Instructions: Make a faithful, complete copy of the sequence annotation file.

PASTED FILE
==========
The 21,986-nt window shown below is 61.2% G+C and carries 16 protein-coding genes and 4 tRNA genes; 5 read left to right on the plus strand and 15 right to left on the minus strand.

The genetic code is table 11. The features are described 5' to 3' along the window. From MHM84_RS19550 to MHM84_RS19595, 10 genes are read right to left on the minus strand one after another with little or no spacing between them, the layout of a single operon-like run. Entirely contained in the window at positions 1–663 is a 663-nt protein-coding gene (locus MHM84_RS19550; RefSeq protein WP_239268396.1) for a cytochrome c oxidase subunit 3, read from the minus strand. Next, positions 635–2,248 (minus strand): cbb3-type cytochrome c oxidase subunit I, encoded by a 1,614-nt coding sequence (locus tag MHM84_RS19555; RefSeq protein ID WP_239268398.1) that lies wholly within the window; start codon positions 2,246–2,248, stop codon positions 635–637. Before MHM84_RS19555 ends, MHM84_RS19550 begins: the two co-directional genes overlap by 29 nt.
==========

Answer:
The 21,986-nt window shown below is 61.2% G+C and carries 16 protein-coding genes and 4 tRNA genes; 5 read left to right on the plus strand and 15 right to left on the minus strand.

The genetic code is table 11. The features are described 5' to 3' along the window. From MHM84_RS19550 to MHM84_RS19595, 10 genes are read right to left on the minus strand one after another with little or no spacing between them, the layout of a single operon-like run. Entirely contained in the window at positions 1–663 is a 663-nt protein-coding gene (locus MHM84_RS19550; RefSeq protein WP_239268396.1) for a cytochrome c oxidase subunit 3, read from the minus strand. Next, positions 635–2,248 (minus strand): cbb3-type cytochrome c oxidase subunit I, encoded by a 1,614-nt coding sequence (locus tag MHM84_RS19555; RefSeq protein ID WP_239268398.1) that lies wholly within the window; start codon positions 2,246–2,248, stop codon positions 635–637. Before MHM84_RS19555 ends, MHM84_RS19550 begins: the two co-directional genes overlap by 29 nt.